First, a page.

The Name Game

February 27, 2009

nametagIf you’re on facebook, you’ve probably seen or played the name game where you create new names for yourself based on specific directions. For example, your “witness protection name” is made by combining your mother and father’s middle names. Your “superhero name” is your second favorite color, your favorite drink, and then you add “the” to the beginning. Try it! It’s especially fun with a group of people.

We all know that names are important. In fact, The LOGOS Ministry was begun by a man who, when he was younger, couldn’t seem to do much right in the eyes of the church. That all changed with a new pastor who called him by name!

Our names identify us and even define us. That was even more the case in Jesus’s day when your name really did express what kind of character or personality you had. There are many stories in the Bible of name changes and they are usually linked to a new mission, or direction or promise. Abram’s name was changed to Abraham, Jacob was changed to Israel, and Simon was changed to Peter.

Well, I was thinking about names the other night while at our LOGOS program. I saw two visitors, each whom I had met before but who didn’t know me well at all. The first was a high school student. I greeted her at dinner with, “Hi Julie! How are you?” She looked at me with huge eyes and asked, “How did you know my name?” I told her it was because she had been to LOGOS before! She still was pretty blown away! Then in the hallway I saw a fifth grader who had lived across the street from me a couple of years ago and I said, “Hey Laurie! Thanks for coming to Buddy Night! We wish you’d come every night to LOGOS!” She was just as surprised and opened right up to tell me about her evening. At the end of LOGOS she caught my eye and smiled and said, “Good bye!” How amazing it is to “do ministry” just by remembering and using names! It’s not always easy to do, but it does always make a difference.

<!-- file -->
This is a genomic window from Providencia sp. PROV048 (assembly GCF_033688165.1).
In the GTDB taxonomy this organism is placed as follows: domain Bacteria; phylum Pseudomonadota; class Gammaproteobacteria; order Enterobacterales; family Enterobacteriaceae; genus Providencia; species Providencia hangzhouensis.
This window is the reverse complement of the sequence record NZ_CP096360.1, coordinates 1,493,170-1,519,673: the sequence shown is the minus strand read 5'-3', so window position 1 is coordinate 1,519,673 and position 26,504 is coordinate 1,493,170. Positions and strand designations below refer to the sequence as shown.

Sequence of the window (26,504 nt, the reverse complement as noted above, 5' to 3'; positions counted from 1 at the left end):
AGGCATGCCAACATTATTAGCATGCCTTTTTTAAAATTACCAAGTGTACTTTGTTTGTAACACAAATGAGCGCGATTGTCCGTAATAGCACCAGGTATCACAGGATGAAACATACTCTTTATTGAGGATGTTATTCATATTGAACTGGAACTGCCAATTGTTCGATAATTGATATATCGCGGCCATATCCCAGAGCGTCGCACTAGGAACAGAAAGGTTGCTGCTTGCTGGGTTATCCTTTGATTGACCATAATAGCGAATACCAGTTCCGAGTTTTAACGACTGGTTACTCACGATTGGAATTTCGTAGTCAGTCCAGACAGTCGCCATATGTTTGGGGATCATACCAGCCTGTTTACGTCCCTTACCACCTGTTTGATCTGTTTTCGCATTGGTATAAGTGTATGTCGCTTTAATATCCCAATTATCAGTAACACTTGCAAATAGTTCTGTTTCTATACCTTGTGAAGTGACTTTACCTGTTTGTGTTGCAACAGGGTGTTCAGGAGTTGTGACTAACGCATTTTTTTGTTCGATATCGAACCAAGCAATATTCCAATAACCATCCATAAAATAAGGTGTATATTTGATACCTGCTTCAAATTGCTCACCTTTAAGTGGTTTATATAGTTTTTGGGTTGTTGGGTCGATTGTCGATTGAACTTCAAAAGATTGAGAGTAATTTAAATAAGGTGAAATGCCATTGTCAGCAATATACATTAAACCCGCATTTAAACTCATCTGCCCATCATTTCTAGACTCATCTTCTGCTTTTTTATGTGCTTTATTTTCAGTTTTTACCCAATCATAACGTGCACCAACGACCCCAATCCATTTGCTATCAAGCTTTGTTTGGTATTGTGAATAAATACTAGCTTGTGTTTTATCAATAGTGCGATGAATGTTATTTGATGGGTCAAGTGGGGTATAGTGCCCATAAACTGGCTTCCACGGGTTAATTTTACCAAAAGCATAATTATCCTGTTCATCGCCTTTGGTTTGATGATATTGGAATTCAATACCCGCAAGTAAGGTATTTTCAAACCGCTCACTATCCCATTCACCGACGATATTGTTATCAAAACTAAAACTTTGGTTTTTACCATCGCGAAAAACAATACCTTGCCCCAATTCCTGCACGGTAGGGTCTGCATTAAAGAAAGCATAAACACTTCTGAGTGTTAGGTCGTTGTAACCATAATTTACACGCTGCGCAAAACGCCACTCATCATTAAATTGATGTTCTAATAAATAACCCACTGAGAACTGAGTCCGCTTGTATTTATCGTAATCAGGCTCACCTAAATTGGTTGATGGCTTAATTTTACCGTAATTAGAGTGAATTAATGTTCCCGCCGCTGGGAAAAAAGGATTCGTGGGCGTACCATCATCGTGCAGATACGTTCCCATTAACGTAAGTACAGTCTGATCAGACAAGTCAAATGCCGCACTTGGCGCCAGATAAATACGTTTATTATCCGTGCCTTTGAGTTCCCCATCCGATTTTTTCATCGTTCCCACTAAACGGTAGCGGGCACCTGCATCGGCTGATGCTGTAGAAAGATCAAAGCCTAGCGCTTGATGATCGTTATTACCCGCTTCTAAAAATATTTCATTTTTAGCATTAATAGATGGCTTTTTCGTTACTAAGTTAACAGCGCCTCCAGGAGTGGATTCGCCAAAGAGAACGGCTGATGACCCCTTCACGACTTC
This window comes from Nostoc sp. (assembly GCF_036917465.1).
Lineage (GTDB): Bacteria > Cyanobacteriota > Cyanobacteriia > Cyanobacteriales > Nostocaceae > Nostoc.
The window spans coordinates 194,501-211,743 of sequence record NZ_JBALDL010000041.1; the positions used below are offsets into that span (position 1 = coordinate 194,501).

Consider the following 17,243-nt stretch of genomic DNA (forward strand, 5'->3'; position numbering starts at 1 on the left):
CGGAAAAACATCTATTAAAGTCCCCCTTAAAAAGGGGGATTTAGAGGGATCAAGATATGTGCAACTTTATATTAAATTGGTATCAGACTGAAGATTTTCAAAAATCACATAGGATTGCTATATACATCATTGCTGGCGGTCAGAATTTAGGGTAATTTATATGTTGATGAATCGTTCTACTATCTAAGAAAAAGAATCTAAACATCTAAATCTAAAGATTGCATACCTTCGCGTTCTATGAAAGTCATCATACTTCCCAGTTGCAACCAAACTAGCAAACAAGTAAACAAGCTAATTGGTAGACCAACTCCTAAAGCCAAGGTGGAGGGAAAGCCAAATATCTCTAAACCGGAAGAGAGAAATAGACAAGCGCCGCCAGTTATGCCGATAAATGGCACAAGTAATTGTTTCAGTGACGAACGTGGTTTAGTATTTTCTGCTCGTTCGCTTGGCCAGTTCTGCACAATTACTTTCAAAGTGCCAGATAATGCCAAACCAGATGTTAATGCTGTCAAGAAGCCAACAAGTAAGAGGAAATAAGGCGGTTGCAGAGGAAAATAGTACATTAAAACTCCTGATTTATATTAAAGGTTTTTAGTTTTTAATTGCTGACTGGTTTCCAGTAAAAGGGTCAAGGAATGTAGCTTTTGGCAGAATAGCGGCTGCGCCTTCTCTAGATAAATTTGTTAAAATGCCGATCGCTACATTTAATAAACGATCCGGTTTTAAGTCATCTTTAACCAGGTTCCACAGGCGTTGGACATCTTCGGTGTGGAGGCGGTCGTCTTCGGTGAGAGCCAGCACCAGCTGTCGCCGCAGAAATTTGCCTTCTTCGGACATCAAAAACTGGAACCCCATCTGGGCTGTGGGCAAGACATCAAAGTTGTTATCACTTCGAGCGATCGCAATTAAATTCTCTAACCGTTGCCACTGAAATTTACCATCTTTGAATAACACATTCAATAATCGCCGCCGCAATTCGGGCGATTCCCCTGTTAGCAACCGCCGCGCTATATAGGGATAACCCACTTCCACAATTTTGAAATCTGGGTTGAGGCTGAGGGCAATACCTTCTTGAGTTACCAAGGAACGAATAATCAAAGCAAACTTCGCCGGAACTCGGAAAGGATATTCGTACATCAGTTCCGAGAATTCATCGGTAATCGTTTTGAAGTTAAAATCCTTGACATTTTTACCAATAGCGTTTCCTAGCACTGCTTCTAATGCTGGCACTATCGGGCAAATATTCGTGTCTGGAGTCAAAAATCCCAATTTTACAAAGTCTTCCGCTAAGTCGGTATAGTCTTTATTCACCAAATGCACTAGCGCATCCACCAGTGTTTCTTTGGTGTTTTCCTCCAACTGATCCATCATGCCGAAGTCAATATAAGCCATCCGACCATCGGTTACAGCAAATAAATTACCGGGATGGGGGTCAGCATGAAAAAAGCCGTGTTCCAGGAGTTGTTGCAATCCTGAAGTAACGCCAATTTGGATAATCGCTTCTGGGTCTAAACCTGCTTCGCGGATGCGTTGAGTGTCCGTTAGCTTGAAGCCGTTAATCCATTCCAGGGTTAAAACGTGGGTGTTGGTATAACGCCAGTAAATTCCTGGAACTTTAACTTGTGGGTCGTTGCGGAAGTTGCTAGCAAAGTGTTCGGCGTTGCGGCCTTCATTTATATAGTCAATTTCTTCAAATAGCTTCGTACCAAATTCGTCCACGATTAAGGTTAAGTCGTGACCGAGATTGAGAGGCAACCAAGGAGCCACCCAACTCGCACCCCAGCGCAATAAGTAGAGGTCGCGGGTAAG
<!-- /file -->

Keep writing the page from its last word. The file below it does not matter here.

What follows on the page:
LOGOS Conference-A Student’s Perspective

February 17, 2009

Here is a college essay that a student wrote about her Experience at LOGOS Summer Youth Conference.  It is an incredible testimony of the experience.  In her words, ” The Conference changed my life in so many different ways. I thank God for LOGOS!”   Read on and find out about one’s persons connection with God.

Estes Park, Colorado is a sight to be seen. The drive from Indiana is certainly a long one, but once you get out there, the sight alone is worth it. The mountains make you feel like you are just an ant on an anthill, minute compared to your surroundings. The environment there is unlike anything I had experienced in Indiana. The sights and sounds of Colorado are not better than those of Indiana; they are just different. There are endless possibilities to learn, explore, and grow, in both places. I had no clue at that time as to how the experience in Estes Park would alter my outlook on life.

During the summers of 2006 and 2007 I traveled with my church youth group (Logos) to Estes Park for The LOGOS Ministry Youth Conference. Our church youth met with other church youth from around the nation to spend a week with each other at the YMCA Camp. The purpose of the time spent there was to strengthen our bond with God.

I had no clue what to expect. Upon arriving, I realized that it was nothing like I had imagined. I thought it was going to be just another place to meet new people, play games and have a good time. It was that, plus more. It was a beautiful place, but what made it even more beautiful was the fact that people treated each other like they knew them; there were no strangers.

The week went so quickly it felt like 2 days. That was probably because our week was so jammed packed with activities. Activities the whole camp participated in included Choir, Bible Study, Energizers, and Recreation. We also took outings with our own church group up into the mountains or into town.